Once a debt has become time-barred, you might question whether or not it makes sense to pay it off. Technically, you do still owe the debt, even if you can’t be sued for it. The biggest reasons to pay off a time-barred debt might be your sense of personal pride and moral obligation, which are no small things. As for improving your credit score, however, it likely won’t make much of a difference as paid and unpaid collections items are weighed equally by FICO when generating your credit score. In most cases, experts suggest paying off time-barred debt only if you have paid off newer debts and are otherwise financially healthy, since the damage has been done.
If you do choose to pay a time-barred debt, be prepared to pay the entire debt. Even if you pay just $1 or in some cases simply agree to make a payment on an old debt, the statute of limitations for that debt can be reset, and collectors can once again sue you.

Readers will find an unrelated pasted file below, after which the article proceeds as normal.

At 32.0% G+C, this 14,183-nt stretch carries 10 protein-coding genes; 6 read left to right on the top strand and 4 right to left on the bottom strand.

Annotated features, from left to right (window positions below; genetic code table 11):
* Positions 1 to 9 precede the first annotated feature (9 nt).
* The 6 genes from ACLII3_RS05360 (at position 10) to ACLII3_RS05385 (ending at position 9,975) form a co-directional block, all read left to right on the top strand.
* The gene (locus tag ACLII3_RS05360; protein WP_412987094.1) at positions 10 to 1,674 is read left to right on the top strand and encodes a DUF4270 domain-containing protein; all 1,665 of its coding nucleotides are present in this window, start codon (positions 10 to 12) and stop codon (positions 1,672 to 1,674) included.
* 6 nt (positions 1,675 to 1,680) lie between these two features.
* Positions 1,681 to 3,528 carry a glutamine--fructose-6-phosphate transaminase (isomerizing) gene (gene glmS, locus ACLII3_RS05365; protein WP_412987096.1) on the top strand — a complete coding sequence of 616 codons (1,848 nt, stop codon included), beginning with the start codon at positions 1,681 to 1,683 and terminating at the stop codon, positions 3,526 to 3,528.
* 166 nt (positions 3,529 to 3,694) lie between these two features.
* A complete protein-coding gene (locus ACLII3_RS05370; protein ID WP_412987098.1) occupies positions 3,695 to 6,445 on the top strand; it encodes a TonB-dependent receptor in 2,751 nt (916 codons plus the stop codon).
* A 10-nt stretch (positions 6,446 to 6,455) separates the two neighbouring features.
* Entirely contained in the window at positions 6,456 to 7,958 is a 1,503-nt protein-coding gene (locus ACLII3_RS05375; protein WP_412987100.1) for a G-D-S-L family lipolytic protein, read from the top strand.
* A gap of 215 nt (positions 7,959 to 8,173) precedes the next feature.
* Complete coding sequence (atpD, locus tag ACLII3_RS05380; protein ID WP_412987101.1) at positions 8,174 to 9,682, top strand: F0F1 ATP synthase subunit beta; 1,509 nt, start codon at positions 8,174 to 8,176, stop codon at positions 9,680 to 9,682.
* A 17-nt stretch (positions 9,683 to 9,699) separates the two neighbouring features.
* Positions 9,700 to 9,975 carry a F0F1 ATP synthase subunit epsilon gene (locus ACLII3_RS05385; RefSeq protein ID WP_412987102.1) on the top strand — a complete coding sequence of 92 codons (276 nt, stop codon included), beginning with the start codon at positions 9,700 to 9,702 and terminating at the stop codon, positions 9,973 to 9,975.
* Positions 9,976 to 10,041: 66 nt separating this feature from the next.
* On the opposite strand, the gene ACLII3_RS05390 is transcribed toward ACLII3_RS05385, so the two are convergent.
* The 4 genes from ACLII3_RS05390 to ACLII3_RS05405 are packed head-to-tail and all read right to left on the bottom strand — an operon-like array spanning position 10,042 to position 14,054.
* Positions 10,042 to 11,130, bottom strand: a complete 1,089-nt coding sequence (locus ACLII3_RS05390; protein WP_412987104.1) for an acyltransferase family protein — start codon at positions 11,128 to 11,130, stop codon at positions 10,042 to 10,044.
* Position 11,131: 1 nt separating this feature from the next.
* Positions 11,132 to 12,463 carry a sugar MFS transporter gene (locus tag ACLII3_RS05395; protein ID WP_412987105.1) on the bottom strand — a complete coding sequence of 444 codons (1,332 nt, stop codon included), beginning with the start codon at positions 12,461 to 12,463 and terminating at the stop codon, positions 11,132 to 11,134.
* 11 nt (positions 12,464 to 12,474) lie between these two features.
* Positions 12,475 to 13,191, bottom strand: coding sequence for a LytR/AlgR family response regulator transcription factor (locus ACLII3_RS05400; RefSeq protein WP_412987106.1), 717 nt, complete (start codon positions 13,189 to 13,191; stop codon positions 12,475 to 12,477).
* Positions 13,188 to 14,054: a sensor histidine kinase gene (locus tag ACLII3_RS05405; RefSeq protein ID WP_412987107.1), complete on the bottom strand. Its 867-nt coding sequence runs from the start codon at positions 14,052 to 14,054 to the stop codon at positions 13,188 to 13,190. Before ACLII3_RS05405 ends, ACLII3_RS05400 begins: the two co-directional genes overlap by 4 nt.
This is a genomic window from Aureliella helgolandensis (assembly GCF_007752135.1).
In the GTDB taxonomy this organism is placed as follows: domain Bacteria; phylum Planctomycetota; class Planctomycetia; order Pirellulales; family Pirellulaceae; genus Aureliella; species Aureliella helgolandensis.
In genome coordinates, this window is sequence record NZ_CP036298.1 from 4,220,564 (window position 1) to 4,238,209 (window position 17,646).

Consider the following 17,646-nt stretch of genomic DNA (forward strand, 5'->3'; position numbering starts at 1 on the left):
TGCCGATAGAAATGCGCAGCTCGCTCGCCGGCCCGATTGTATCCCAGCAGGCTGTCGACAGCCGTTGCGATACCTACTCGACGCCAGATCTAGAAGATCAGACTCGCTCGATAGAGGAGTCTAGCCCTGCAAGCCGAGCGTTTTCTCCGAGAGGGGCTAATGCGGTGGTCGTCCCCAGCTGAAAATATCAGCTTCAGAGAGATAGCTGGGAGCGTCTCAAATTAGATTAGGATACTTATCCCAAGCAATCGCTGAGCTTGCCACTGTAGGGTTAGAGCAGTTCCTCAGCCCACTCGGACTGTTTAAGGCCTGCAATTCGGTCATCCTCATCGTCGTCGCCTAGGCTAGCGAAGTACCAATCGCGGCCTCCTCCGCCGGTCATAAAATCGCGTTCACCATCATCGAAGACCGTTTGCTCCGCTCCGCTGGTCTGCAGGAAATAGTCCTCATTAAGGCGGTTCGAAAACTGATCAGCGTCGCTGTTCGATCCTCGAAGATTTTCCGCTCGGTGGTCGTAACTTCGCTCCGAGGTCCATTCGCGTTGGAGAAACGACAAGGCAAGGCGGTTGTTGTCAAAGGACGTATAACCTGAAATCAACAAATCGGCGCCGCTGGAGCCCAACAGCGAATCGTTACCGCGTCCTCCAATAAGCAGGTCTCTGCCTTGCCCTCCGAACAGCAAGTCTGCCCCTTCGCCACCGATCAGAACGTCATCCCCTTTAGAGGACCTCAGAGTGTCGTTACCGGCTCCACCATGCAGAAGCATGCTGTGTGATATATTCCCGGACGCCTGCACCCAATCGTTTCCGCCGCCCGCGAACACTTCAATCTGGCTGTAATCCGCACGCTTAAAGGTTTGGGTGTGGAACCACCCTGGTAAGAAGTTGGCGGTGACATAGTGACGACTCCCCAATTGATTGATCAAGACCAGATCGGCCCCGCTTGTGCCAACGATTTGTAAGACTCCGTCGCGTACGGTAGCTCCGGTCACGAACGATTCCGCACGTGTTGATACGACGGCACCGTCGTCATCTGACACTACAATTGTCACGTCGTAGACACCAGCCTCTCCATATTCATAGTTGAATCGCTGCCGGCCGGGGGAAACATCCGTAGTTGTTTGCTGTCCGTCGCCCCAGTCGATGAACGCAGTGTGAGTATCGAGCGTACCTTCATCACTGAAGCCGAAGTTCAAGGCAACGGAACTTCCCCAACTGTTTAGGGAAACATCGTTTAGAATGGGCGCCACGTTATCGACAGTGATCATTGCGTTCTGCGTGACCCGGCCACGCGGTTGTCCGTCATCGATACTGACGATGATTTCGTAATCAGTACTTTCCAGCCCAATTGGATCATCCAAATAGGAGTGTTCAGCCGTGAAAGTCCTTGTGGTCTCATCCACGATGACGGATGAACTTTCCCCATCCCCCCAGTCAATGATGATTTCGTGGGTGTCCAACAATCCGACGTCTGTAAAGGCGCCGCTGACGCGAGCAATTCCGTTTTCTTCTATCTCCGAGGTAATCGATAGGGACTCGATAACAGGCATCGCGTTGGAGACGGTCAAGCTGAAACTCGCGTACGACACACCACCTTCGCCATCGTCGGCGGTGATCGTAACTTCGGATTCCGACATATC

Texas debt relief programs
The good news is that there are programs in place to help consumers pay off debt and minimize the damage to their credit as much as possible. For example, Freedom Debt Relief will provide Texans with a free evaluation to determine eligibility for their program. If you qualify, it’’ll help you map out a plan to pay off your debt, typically within two to five years. There are no upfront fees (beware any company that charges them), rather a percentage of your monthly payment goes to them. National Debt Relief is another reputable company that serves Texans, providing credit counseling, debt consolidation and debt settlement services. Customers typically pay off their debt within two to five years, and there are no upfront fees.